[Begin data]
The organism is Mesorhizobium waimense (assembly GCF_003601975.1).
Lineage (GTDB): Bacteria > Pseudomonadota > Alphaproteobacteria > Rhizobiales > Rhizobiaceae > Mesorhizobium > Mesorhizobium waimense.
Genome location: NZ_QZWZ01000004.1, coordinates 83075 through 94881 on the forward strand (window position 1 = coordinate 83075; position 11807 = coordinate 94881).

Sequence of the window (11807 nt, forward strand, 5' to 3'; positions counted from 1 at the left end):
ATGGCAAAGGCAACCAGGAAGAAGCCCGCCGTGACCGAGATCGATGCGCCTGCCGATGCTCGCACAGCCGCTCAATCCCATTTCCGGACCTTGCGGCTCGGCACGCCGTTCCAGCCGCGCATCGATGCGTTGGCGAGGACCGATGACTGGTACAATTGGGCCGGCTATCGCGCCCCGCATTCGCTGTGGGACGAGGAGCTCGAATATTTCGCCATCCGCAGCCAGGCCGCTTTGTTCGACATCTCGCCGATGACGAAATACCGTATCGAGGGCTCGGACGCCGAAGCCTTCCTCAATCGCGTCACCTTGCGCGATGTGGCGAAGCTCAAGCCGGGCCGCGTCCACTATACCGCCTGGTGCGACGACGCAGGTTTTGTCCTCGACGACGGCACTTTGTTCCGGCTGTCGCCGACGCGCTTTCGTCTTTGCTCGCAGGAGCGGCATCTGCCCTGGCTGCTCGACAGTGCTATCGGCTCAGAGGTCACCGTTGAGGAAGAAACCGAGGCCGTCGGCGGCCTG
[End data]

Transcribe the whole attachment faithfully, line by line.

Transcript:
The organism is Mesorhizobium waimense (assembly GCF_003601975.1).
Lineage (GTDB): Bacteria > Pseudomonadota > Alphaproteobacteria > Rhizobiales > Rhizobiaceae > Mesorhizobium > Mesorhizobium waimense.
Genome location: NZ_QZWZ01000004.1, coordinates 83075 through 94881 on the forward strand (window position 1 = coordinate 83075; position 11807 = coordinate 94881).

Sequence of the window (11807 nt, forward strand, 5' to 3'; positions counted from 1 at the left end):
ATGGCAAAGGCAACCAGGAAGAAGCCCGCCGTGACCGAGATCGATGCGCCTGCCGATGCTCGCACAGCCGCTCAATCCCATTTCCGGACCTTGCGGCTCGGCACGCCGTTCCAGCCGCGCATCGATGCGTTGGCGAGGACCGATGACTGGTACAATTGGGCCGGCTATCGCGCCCCGCATTCGCTGTGGGACGAGGAGCTCGAATATTTCGCCATCCGCAGCCAGGCCGCTTTGTTCGACATCTCGCCGATGACGAAATACCGTATCGAGGGCTCGGACGCCGAAGCCTTCCTCAATCGCGTCACCTTGCGCGATGTGGCGAAGCTCAAGCCGGGCCGCGTCCACTATACCGCCTGGTGCGACGACGCAGGTTTTGTCCTCGACGACGGCACTTTGTTCCGGCTGTCGCCGACGCGCTTTCGTCTTTGCTCGCAGGAGCGGCATCTGCCCTGGCTGCTCGACAGTGCTATCGGCTCAGAGGTCACCGTTGAGGAAGAAACCGAGGCCGTCGGCGGCCTG